If you can help this holiday season, the deadline for donations is December 20th so that the team at SCSSSD can have time to put together everything for the families.

I know, it seems like everyone needs a little help this time of the year.  I know that it is hard on all of us as a blue collar community.  Here’s what I suggest if you find yourself not in a position to get something new and shiny to the group: visit stores like the Arc Thrift Store in Salem City.  Then, you’re helping two causes at once by purchasing gently used goods that will support the Arc and the families through SCSSSD all at once.  Make a trip out to Ranch Hope Thrift Store.  There are so many resources available that can help us as a community in this way!  Do you think $10 doesn’t go far?  Go to your neighborhood food store, ask for a manager, and tell them exactly what it is that you are trying to do.  You’d be surprised what you can get in a bag that will help feed a family for that amount of money.  We all know you have already been asked a lot by so many.  We are simply suggesting that it doesn’t take thousands of dollars to make an impact right here in your own back yard.

As for Mr. Rebman’s goals and community outreach, I believe the work done is an amazing and essential part of our community.  Giving any group of people hope and empowerment is so very crucial to a successful community, and I applaud the work of the entire SCSSSD.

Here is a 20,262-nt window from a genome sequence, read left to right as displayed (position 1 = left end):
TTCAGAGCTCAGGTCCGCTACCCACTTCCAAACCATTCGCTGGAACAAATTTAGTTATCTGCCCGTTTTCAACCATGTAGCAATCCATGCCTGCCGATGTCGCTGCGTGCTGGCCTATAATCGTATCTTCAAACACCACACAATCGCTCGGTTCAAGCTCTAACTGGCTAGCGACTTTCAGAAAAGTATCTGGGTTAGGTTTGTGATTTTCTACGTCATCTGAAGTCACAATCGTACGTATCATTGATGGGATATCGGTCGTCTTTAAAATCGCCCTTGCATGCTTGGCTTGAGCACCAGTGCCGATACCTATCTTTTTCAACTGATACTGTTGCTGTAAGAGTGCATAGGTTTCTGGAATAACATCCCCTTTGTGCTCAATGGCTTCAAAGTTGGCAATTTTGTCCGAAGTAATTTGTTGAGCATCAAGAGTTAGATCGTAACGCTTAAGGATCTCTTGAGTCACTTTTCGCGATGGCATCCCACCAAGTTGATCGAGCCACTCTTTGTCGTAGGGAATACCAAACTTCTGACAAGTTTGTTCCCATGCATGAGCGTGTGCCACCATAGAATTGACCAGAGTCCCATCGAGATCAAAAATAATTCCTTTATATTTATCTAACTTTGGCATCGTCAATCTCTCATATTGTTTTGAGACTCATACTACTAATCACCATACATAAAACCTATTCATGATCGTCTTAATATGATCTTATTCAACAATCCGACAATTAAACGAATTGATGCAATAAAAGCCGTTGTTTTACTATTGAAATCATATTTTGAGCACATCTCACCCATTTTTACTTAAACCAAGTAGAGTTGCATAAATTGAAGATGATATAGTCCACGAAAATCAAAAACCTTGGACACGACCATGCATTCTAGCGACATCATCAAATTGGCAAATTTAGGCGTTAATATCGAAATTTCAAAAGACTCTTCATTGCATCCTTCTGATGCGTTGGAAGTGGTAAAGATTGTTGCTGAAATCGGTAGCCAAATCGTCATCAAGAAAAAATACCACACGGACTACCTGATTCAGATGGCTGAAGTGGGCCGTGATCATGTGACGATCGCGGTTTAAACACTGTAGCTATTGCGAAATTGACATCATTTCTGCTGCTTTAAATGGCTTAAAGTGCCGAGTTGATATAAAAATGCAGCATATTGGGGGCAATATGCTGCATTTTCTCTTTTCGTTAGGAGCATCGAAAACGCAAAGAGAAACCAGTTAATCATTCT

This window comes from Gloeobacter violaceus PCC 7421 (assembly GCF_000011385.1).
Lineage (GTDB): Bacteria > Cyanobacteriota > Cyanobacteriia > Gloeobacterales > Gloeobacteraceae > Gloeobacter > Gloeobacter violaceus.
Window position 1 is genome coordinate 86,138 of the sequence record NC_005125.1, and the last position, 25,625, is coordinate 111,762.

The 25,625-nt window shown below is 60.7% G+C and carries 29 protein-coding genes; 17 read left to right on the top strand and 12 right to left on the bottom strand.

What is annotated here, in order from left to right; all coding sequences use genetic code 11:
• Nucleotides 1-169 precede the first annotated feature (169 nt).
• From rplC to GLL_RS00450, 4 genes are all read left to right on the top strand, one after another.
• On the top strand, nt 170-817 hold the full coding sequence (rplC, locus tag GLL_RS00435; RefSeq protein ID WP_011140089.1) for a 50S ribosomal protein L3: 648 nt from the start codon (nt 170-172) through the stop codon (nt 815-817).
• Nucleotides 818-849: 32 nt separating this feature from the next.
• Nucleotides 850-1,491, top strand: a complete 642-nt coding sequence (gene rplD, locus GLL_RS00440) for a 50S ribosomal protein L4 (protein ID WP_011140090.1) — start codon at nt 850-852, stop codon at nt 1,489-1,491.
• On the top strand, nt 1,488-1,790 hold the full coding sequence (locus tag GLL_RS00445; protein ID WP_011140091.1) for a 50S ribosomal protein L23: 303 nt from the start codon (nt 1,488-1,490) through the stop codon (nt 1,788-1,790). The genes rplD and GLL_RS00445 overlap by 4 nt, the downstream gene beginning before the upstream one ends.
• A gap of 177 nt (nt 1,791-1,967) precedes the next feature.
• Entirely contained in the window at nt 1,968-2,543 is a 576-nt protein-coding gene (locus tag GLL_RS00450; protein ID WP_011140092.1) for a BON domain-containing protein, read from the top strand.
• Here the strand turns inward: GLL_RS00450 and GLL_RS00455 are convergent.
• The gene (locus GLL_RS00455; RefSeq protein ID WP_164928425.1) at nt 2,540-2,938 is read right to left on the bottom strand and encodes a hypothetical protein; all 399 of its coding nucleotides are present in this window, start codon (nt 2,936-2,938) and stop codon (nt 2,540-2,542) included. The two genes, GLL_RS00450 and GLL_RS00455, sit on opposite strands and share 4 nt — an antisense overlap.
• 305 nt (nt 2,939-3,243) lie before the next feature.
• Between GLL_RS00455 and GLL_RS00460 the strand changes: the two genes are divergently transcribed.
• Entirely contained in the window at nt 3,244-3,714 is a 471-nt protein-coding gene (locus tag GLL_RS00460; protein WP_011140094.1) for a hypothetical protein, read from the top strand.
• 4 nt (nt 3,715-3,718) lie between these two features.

“As the new director, one of my external goals outside of the everyday operations of the agency is to reach out to the community and network with like minded professionals. More often than not, people in our community and around the region for that matter don’t know we exist.  I’d like to change that. One of the biggest means through which we come to serve our children is through referral and the State Child find. The easiest way to help continue what we do is recognize infants and children who may have a need developmentally or otherwise and refer them, or have their pediatrician assist,  to us through the regional hotline 1-888-653-4463. Additionally, I’d like to think that I’m open minded enough to be able to sit and listen to any ideas that the community may have as to how we can better serve them and that I welcome those opportunities to discuss the possibility to collaborate: (856) 678-6686 ext 12 or through email srebman@scsssd.net.”

“On top of that, we’re always looking for part-time professionals who work in occupational, physical or speech Therapy as well as nurses and other certified professionals both in education and the field of allied health.”

If you can be of any assistance to this great group of people, please make yourself known.  You can see a link to their child find poster below and reach out to Mr. Rebman directly.  As always, thank you for all that you do.